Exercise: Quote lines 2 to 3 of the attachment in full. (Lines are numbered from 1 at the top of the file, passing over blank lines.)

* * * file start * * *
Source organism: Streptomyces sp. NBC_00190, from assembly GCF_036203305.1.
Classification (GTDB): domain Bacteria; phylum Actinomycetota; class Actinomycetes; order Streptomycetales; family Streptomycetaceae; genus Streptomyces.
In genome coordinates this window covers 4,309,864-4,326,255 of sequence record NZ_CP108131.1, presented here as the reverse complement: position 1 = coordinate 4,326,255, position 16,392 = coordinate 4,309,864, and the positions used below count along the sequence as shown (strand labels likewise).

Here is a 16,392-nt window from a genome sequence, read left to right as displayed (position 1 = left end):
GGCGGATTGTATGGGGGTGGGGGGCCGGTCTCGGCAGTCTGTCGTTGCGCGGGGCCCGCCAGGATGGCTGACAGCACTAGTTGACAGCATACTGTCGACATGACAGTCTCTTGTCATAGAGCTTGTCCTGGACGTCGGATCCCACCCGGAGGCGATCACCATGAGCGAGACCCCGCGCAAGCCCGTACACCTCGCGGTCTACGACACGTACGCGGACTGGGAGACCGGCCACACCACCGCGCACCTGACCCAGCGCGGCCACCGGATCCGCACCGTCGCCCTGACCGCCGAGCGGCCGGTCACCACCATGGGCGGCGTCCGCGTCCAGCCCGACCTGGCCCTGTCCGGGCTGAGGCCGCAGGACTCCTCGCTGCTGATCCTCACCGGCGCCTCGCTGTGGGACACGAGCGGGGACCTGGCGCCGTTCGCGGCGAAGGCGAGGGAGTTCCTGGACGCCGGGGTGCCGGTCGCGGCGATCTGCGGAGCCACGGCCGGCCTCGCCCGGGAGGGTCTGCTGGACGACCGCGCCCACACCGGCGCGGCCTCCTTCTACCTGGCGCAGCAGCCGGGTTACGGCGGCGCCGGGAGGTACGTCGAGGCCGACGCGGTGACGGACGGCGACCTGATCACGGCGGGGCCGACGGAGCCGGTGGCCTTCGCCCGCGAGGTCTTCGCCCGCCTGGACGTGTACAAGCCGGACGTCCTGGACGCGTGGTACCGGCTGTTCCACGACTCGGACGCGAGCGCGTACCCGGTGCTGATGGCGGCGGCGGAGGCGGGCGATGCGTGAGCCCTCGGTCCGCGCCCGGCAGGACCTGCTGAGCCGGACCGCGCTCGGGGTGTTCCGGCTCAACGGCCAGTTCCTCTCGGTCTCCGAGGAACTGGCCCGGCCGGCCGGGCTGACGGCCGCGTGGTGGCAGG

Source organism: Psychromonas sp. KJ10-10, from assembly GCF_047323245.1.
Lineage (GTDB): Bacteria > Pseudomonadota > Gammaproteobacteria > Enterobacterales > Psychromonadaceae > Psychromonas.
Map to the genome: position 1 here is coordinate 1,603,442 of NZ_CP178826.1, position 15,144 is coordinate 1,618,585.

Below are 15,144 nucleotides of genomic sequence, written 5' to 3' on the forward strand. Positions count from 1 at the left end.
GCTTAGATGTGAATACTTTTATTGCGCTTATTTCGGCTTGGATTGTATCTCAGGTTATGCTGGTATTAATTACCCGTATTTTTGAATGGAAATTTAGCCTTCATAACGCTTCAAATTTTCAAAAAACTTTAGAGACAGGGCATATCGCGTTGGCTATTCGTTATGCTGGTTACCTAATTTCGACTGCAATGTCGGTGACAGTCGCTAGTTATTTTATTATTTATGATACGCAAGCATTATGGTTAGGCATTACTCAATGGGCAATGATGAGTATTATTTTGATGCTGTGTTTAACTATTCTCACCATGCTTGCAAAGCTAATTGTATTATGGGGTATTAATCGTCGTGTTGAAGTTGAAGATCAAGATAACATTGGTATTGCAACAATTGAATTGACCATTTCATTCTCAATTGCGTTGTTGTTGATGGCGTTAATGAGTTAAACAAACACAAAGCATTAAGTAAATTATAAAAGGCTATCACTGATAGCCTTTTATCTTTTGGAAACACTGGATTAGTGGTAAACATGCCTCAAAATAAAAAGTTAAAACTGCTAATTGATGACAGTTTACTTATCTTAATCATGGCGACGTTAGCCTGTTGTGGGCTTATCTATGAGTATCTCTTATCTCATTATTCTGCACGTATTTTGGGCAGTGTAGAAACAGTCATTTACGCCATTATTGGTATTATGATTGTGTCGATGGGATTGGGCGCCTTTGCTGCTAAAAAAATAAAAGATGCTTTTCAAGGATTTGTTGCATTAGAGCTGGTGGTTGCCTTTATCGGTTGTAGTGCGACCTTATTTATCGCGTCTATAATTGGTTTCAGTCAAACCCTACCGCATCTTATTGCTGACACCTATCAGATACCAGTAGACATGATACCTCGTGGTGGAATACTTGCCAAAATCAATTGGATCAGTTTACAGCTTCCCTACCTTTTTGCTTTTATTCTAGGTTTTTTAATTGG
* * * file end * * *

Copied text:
Classification (GTDB): domain Bacteria; phylum Actinomycetota; class Actinomycetes; order Streptomycetales; family Streptomycetaceae; genus Streptomyces.
In genome coordinates this window covers 4,309,864-4,326,255 of sequence record NZ_CP108131.1, presented here as the reverse complement: position 1 = coordinate 4,326,255, position 16,392 = coordinate 4,309,864, and the positions used below count along the sequence as shown (strand labels likewise).